Doctors and health officials have relied for decades on body mass index (BMI), a ratio of height to weight, to categorize people as overweight and obese. A new study, however, suggests the use of BMI may be leading us to underestimate the already sky-high obesity rate.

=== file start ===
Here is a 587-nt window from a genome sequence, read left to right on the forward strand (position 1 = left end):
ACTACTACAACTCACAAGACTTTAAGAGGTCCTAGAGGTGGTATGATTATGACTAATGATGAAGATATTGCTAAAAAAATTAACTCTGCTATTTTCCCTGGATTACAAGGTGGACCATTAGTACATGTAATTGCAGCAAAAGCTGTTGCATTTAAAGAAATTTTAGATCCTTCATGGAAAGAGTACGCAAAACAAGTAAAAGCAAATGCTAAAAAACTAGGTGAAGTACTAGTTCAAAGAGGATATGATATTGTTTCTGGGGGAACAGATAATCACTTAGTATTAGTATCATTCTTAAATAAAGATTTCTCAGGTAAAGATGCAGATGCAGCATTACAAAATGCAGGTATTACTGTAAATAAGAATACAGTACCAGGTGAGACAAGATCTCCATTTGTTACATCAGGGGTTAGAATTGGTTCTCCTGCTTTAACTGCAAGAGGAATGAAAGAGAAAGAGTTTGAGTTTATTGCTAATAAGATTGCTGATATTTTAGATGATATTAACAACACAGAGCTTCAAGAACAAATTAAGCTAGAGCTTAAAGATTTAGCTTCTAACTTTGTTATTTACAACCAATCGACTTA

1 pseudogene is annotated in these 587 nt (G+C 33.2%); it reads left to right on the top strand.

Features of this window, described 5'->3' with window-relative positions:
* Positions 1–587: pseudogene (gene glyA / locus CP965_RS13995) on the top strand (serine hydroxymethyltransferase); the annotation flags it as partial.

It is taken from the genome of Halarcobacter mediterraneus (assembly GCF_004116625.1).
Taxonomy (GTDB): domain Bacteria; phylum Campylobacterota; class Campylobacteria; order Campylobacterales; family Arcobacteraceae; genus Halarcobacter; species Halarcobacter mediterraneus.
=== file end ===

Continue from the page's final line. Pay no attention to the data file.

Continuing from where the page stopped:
BMI, the researchers say, is an overly simplistic measure that often misrepresents physical fitness and overall health, especially among older women. Nearly 4 in 10 adults whose BMI places them in the overweight category would be considered obese if their body fat percentage were taken into account, according to the study.
How to localize:
Local doctors can talk about how extra weight can affect your health, including increased health care costs.